We all live in a watershed
What happens upstream doesn't necessarily stay upstream
A watershed is kind of like a bath tub or sink
The area of land where all the precipitation (rain and snow) drains to a common outlet is called a watershed. The term watershed is also used interchangeably with drainage basins or catchments; for the rest of this post, I will use watershed.
Watersheds are defined by the characteristics of the landscape. Water flows downhill, so features like ridges, hills, or mountains separate different watersheds.
This is a cartoon of a watershed (aka drainage basin, catchment). The blue lines are streams or rivers. Streams may only carry water during rainstorms and be dry at other times. The dashed line represents the watershed boundary. Rain or snow that falls within the watershed boundary can flow through to the river network and eventually reach the river mouth – at the bottom of the figure – because of differences in elevation. Rain or snow that falls outside the watershed boundary will drain a different watershed. Figure: Zimbres 2005.
For my work, a watershed is a “unit” of study. Large watersheds contain many smaller watersheds. How you define a watershed boundary depends on your interest. For example, when I studied nitrogen fluxes to the Gulf of Mexico, the relevant "unit" was the entire watershed of the Mississippi River (the green-colored area in the figure below). This watershed is huge and occupies 40% of the area of the continental US. If I had just wanted to want to look at just the Ohio River, the area would have been much smaller.
The Mississippi River drains about 40% of the area of the continental US (green shaded areas). The watershed can be divided into a number of smaller watersheds (gray lines). For example, this figure shows seven sub-watersheds, but there are other ways of defining them.
It is probably an occupational hazard, but I can't help but think about how water moves across the landscape, from soils to lakes and streams, perhaps reaching the coastal ocean. This has changed how I look out the window when I travel, especially by airplane. From a bird’s eye perspective, you can see the patchwork of cropland, cities, suburbs, forests, and lakes and the waters that connect them.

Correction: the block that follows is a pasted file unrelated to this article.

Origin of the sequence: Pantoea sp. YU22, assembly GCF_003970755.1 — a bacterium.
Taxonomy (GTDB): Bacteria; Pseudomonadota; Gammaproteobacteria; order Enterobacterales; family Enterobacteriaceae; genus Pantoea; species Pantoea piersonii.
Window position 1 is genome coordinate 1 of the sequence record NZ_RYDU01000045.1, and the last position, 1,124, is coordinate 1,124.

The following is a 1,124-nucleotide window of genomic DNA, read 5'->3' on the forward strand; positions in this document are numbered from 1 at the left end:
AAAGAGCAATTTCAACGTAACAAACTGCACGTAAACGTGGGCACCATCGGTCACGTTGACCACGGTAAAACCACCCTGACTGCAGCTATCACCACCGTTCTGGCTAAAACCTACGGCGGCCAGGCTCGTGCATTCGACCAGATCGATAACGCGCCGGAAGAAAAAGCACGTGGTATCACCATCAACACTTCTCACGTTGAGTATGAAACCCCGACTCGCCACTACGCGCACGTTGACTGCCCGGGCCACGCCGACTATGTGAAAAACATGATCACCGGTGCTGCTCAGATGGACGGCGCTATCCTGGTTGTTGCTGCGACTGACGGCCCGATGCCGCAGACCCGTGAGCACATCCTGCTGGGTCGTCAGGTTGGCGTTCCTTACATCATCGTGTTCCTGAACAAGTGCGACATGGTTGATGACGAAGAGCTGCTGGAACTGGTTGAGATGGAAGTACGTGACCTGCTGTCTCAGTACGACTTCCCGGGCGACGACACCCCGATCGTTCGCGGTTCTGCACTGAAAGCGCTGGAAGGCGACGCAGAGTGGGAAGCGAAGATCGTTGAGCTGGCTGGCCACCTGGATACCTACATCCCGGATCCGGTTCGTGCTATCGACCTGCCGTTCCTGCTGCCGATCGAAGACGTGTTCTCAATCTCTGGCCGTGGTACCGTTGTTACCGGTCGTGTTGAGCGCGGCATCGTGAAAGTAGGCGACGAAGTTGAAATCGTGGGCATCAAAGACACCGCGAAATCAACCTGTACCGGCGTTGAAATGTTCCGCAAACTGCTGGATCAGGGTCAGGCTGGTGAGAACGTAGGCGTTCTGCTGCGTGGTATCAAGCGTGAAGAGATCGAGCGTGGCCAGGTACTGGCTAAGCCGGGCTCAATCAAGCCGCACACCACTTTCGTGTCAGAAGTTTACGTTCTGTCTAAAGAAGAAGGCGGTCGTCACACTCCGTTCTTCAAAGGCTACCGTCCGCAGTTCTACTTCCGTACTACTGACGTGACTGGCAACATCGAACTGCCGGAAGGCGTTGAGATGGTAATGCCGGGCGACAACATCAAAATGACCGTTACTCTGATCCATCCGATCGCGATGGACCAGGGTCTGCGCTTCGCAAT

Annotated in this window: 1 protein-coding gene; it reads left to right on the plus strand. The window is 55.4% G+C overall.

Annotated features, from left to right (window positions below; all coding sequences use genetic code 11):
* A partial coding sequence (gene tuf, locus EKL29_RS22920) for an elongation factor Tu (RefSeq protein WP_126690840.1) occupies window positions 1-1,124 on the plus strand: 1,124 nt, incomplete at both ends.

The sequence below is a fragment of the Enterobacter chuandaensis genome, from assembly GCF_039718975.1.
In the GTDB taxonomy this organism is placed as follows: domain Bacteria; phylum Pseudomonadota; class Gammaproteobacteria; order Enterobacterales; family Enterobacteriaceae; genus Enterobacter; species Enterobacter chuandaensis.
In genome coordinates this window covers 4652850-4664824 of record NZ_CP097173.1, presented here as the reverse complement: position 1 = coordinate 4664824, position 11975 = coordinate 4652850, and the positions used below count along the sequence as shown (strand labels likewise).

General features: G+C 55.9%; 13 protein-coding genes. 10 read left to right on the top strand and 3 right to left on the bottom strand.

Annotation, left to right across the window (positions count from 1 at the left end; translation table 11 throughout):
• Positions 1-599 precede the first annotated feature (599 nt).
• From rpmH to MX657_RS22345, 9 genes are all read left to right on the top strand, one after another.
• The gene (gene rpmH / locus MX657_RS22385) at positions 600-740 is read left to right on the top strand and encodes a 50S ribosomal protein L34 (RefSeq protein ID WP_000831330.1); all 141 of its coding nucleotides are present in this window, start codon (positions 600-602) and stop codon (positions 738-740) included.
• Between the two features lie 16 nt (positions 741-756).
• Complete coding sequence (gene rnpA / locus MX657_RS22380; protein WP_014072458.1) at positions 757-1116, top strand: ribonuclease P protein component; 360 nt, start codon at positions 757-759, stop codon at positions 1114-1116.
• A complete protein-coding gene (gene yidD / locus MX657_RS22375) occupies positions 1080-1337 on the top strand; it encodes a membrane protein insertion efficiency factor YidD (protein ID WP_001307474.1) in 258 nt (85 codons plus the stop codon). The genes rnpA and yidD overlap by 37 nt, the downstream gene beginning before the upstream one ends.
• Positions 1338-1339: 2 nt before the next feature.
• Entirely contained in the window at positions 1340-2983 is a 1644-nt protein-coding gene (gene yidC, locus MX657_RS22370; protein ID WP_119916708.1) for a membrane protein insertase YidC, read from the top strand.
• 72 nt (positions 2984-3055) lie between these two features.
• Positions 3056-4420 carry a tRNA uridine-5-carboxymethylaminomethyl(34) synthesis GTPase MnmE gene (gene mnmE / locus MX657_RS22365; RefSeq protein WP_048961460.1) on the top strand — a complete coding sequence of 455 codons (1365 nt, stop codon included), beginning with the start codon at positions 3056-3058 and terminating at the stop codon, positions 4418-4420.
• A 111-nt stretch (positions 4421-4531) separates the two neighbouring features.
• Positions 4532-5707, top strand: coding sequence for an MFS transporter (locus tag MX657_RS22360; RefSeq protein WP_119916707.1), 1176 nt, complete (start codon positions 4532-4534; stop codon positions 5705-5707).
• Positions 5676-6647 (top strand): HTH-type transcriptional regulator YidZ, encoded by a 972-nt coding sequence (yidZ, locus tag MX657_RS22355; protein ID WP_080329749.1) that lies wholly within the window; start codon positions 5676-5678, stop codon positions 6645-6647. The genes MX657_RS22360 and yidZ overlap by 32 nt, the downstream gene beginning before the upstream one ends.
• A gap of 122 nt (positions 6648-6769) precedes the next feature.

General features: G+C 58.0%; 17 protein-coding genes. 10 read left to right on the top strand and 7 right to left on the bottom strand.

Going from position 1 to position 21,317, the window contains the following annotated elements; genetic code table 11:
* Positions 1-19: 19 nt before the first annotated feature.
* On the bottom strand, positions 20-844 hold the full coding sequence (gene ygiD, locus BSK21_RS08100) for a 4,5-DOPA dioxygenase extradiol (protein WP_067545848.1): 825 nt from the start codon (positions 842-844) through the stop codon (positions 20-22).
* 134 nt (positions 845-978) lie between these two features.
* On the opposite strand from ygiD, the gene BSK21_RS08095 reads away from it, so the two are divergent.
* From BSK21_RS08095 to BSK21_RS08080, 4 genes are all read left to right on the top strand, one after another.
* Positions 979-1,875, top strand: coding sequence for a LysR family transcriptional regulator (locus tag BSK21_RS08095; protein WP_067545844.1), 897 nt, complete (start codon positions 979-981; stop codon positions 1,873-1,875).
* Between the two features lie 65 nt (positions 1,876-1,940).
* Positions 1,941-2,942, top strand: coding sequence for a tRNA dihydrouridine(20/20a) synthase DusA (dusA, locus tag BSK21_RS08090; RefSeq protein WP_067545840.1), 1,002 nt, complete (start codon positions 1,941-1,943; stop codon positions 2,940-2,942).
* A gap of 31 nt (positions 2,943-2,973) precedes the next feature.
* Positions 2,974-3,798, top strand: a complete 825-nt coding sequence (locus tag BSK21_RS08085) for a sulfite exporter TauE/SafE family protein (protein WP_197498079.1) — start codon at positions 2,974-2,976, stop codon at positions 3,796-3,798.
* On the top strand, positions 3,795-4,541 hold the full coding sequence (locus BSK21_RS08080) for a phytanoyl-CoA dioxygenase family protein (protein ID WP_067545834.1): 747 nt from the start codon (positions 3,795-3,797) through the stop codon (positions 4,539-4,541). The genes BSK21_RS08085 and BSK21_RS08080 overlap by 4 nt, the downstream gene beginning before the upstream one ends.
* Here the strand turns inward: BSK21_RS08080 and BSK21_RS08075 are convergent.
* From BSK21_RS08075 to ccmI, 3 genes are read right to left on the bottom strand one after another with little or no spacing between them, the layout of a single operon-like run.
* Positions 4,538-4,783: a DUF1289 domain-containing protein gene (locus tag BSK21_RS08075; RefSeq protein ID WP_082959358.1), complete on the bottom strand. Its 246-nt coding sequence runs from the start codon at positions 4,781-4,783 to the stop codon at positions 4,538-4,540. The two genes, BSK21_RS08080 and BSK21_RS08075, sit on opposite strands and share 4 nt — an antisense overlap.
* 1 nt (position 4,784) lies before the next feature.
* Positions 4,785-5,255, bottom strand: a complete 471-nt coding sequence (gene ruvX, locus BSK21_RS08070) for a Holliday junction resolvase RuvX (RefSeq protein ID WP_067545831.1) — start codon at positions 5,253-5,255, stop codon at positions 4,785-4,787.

An aerial view of Lake Erie seen from southeastern Michigan, en route to Detroit. You can see cropland and the cooling towers of the Fermi 2 nuclear power plant in the land around the lake.
Water is a critical resource that can't live without
Competition for important resources, including water, can result in conflicts and disputes. When an upstream party uses water for drinking or irrigation or builds a dam, there could be less water in a river for downstream parties. An example of this type of dispute is currently going on between Florida and Georgia, over water rights to the Apalachicola River.
Another type of dispute relates to upstream pollution that degrades downstream water quality. For example, in Des Moines, Iowa, the nitrate concentration in drinking water exceeds legal limits because of contamination with fertilizer runoff from cropland. This requires the water utility to spend extra money to treat the water. As a result, the utility filed a law suit against three upstream counties.
To jointly manage shared water resources, there are a number of agreements and governmental-type organizations that bring states, countries, or different parties together. Examples include:
- Seven western US states agreed to the Colorado Compact in 1922 to allocate the water of the Colorado River among the states.
- In the Baltic Sea region, the Helsinki Commission (HELCOM) governs the Convention on the Protection of the Marine Environment of the Baltic Sea. The nine countries that border the sea plus the EU are parties to the Convention.
- For the Great Lakes and St Lawrence River, there is the Great Lakes Commission. Eight US states and two Canadian provinces are members of the Commission. They work "...to develop shared solutions and collectively advance an agenda to protect and enhance the region’s economic prosperity and environmental health.”
On the local scale, small watersheds can be a focal point around which citizen groups organize. Watershed councils build relationships within communities, provide environmental education, and coordinate volunteer restoration efforts, among other things. If you are interested in water issues, watershed councils are a good place to get involved.